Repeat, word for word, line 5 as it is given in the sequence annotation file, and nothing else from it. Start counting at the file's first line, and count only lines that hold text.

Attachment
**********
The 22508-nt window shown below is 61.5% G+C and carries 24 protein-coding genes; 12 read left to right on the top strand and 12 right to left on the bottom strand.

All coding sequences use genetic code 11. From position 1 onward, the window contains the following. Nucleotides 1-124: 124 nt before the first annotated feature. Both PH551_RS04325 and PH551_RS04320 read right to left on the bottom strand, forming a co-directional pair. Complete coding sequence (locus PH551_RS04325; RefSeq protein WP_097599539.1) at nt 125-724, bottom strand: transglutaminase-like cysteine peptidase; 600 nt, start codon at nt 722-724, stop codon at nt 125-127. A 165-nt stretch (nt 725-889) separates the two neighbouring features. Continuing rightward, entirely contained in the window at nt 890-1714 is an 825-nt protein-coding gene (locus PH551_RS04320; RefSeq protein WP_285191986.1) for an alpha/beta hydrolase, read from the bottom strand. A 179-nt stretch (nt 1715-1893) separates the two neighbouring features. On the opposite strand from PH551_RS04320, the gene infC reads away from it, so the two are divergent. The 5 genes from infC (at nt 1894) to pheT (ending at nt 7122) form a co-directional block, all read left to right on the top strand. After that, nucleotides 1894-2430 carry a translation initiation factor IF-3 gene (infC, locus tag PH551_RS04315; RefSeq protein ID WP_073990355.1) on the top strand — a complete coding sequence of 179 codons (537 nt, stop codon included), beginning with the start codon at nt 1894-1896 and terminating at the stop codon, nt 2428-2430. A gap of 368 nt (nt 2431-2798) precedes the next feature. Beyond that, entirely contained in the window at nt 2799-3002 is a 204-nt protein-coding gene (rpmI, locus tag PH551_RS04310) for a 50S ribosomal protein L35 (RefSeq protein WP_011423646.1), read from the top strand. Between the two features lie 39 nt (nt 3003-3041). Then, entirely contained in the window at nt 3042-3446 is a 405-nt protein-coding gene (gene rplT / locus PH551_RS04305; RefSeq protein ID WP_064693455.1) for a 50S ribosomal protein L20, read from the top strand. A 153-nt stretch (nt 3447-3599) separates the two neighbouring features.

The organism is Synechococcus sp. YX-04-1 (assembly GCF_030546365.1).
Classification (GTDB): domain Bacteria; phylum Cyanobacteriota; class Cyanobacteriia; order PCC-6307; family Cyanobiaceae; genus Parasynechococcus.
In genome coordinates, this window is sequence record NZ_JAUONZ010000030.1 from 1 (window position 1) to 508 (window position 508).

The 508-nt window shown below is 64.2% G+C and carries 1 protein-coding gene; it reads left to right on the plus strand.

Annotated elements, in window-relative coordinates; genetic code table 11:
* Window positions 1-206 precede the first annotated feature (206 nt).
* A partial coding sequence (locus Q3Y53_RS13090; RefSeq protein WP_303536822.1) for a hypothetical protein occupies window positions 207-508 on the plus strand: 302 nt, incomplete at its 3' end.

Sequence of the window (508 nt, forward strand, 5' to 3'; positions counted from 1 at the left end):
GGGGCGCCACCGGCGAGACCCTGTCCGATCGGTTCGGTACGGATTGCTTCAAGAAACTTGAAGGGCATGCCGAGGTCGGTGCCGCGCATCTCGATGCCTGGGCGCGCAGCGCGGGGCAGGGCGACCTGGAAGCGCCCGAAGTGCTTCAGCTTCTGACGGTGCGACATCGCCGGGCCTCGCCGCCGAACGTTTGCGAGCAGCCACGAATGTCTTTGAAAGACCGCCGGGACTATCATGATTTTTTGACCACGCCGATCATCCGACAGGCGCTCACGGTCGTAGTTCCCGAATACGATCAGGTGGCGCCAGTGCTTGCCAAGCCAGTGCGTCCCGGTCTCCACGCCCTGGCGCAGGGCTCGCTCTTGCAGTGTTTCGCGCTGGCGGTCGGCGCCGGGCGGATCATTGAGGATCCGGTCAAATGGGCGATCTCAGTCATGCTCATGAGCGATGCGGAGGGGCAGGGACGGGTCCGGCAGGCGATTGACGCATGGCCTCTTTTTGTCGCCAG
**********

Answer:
In genome coordinates, this window is sequence record NZ_JAUONZ010000030.1 from 1 (window position 1) to 508 (window position 508).